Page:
Psychoeducation vs Behavioral Change

Much of what you will find on social media falls into the category of psychoeducation. This is valuable without a doubt, especially in the early stages of your recovery journey. Social media can help you understand what you’re dealing with. It can take the mystery out of your anxiety problems and help you feel less alone. This is all vital in recovery. But once those messages have been received, recovery continues with real behavioral change. This is NOT something that social media is good at assisting you with. Relying on the continuous scroll of doom to get you down the road to full recovery is like replaying the first 5 sessions with your therapist on a continuous loop while never showing up for the rest.

When you reach for your phone to scroll in an attempt to manage your anxiety, remember that you are accessing psychoeducation on social media. Psychoeducation is not a good management tool. Behavioral change is an excellent management tool, but social networks do not seem interested in promoting that type of information. Scrolling as an anxiety management tool can lead nowhere and can get you stuck on a loop where you must return every hour to “manage” again.

Be careful. Ask yourself “What can I DO?” as opposed to “What can I READ?”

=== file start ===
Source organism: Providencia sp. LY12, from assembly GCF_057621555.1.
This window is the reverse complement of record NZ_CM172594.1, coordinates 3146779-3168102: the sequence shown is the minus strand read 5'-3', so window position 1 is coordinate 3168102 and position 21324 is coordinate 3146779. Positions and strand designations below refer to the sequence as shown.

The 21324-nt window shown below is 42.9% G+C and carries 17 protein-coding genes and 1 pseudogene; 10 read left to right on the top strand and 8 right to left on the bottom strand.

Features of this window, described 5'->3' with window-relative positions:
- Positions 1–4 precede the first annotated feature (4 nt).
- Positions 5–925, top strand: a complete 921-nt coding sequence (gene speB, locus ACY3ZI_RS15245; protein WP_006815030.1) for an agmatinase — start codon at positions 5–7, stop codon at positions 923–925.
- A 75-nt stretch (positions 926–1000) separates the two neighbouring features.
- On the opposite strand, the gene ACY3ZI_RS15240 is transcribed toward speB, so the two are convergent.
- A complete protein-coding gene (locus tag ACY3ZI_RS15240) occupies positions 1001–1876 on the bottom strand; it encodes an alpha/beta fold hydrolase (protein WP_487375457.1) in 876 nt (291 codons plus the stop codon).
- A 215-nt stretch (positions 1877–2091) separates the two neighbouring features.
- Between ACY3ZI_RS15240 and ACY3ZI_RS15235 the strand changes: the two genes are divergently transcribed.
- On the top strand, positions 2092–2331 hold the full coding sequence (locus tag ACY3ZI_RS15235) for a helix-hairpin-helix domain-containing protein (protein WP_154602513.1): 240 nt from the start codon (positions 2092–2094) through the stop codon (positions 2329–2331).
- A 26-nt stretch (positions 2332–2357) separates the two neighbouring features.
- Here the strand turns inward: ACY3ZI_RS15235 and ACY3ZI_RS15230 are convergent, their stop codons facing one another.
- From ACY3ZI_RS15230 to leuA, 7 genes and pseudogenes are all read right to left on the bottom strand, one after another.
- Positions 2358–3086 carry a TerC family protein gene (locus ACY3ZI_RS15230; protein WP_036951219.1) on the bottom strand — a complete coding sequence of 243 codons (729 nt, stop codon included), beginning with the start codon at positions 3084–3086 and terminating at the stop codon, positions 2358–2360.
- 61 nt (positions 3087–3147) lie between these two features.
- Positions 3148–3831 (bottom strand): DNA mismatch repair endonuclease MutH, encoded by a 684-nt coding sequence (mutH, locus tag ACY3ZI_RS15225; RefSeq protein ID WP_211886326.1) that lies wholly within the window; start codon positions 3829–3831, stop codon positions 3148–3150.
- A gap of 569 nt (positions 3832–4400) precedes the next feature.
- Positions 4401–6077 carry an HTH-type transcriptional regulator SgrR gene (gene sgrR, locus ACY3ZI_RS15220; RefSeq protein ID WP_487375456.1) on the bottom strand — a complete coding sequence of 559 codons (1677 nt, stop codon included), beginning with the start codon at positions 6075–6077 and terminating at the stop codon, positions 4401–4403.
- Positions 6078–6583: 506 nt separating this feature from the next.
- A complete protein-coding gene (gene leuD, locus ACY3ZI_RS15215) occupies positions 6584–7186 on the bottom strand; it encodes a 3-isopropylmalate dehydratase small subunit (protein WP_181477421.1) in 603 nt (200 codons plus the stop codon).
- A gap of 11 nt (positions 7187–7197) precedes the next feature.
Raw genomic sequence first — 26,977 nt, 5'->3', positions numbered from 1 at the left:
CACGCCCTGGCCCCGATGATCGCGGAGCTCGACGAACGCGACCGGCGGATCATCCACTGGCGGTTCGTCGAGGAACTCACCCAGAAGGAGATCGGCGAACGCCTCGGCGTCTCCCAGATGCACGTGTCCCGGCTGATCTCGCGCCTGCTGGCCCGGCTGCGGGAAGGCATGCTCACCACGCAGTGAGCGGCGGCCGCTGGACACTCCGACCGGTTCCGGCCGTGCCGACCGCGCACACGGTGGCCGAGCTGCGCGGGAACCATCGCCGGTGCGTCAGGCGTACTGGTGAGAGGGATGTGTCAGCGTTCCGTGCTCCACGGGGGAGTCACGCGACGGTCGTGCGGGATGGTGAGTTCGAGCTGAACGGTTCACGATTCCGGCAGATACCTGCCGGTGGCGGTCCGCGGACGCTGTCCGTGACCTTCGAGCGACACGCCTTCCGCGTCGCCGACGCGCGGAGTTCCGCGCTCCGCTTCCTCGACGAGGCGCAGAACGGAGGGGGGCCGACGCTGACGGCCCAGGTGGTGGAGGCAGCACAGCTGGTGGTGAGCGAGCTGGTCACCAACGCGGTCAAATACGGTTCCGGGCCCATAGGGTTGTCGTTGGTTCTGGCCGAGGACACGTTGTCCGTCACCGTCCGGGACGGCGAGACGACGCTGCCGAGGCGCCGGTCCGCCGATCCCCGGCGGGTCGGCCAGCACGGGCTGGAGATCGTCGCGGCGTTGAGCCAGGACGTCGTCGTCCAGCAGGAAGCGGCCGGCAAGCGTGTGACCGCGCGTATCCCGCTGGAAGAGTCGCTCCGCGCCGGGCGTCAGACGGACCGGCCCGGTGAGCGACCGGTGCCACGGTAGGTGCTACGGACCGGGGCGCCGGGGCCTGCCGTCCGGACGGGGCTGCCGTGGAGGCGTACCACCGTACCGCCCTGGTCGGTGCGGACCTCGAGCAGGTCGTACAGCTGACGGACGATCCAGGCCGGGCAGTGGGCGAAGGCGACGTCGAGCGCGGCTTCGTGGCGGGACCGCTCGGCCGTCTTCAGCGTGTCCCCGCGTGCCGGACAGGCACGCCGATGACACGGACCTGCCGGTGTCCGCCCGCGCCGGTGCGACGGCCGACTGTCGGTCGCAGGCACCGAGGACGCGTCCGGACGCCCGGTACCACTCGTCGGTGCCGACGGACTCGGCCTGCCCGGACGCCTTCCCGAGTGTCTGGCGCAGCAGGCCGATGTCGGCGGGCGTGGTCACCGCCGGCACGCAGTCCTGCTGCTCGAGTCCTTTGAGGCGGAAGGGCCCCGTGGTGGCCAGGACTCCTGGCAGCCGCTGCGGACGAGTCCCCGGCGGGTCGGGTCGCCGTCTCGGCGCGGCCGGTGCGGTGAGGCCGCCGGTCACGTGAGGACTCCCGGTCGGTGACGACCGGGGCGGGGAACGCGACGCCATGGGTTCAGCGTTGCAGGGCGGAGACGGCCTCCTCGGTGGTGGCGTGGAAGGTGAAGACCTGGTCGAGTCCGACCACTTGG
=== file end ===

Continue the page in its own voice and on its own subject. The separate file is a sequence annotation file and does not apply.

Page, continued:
Remember that consuming content on social media can be an aid in your recovery, but it by itself is not recovery. The life you want is not found in the scroll. That life is found on the other side of action. We recover by exercising and strengthening our tolerance, navigation and uncertainty muscles. We do not recover by scrolling and hitting the like button.

You Can Find ANYTHING On The Internet

This is wonderful. This is also not so good. Why? Because when things get bumpy in recovery, it can be temping to hop online and look for a way around your struggle or your discomfort rather than working through it. Searching and scrolling is certainly easier than moving through fear or uncertainty, but this can quickly become a trap. Be mindful of how easy it can be to abandon your recovery plan because you can find 14 other strategies online that promise to fix you quickly and easily. Are you picking up your phone because you would rather not feel the way you feel right now? Are you hoping to find a magic bullet that you’ve previously missed that will make you feel better? Look hard enough and you will find someone claiming to have that bullet. It doesn’t mean that they actually do.

When you are confused or struggling in recovery, a conversation with your therapist or a trusted advisor is a far better option that searching the Internet for a way out of that … again.

Kimberley did an AMAZING Instagram live on this topic not long ago, so check it out here!

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Drew

Drew

Founder and host of The Anxious Truth Podcast. Former anxiety disorder sufferer. Now fully recovered and dedicated to providing no-nonsense, straight-forward, actionable advice on how to overcome anxiety problems.